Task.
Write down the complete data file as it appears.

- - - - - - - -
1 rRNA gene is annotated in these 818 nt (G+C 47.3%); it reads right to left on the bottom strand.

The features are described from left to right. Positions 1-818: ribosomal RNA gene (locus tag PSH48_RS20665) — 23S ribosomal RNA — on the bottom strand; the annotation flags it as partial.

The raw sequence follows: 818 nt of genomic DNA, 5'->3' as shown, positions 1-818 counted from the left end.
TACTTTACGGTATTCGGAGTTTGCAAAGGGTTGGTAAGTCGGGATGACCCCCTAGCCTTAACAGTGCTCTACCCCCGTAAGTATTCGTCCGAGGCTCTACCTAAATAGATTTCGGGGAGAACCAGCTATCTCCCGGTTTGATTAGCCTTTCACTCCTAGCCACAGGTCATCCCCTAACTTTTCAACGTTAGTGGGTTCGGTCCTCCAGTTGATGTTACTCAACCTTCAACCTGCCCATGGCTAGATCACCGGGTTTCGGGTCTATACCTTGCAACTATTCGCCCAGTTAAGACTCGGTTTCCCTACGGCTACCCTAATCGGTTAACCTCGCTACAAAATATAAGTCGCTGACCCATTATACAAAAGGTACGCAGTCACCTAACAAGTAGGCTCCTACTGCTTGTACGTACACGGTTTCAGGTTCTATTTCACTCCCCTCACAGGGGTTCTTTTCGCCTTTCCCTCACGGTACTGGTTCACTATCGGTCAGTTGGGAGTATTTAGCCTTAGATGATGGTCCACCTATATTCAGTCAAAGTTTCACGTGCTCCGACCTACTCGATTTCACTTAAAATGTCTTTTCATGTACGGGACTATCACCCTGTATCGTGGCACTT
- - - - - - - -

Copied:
1 rRNA gene is annotated in these 818 nt (G+C 47.3%); it reads right to left on the bottom strand.

The features are described from left to right. Positions 1-818: ribosomal RNA gene (locus tag PSH48_RS20665) — 23S ribosomal RNA — on the bottom strand; the annotation flags it as partial.

The raw sequence follows: 818 nt of genomic DNA, 5'->3' as shown, positions 1-818 counted from the left end.
TACTTTACGGTATTCGGAGTTTGCAAAGGGTTGGTAAGTCGGGATGACCCCCTAGCCTTAACAGTGCTCTACCCCCGTAAGTATTCGTCCGAGGCTCTACCTAAATAGATTTCGGGGAGAACCAGCTATCTCCCGGTTTGATTAGCCTTTCACTCCTAGCCACAGGTCATCCCCTAACTTTTCAACGTTAGTGGGTTCGGTCCTCCAGTTGATGTTACTCAACCTTCAACCTGCCCATGGCTAGATCACCGGGTTTCGGGTCTATACCTTGCAACTATTCGCCCAGTTAAGACTCGGTTTCCCTACGGCTACCCTAATCGGTTAACCTCGCTACAAAATATAAGTCGCTGACCCATTATACAAAAGGTACGCAGTCACCTAACAAGTAGGCTCCTACTGCTTGTACGTACACGGTTTCAGGTTCTATTTCACTCCCCTCACAGGGGTTCTTTTCGCCTTTCCCTCACGGTACTGGTTCACTATCGGTCAGTTGGGAGTATTTAGCCTTAGATGATGGTCCACCTATATTCAGTCAAAGTTTCACGTGCTCCGACCTACTCGATTTCACTTAAAATGTCTTTTCATGTACGGGACTATCACCCTGTATCGTGGCACTT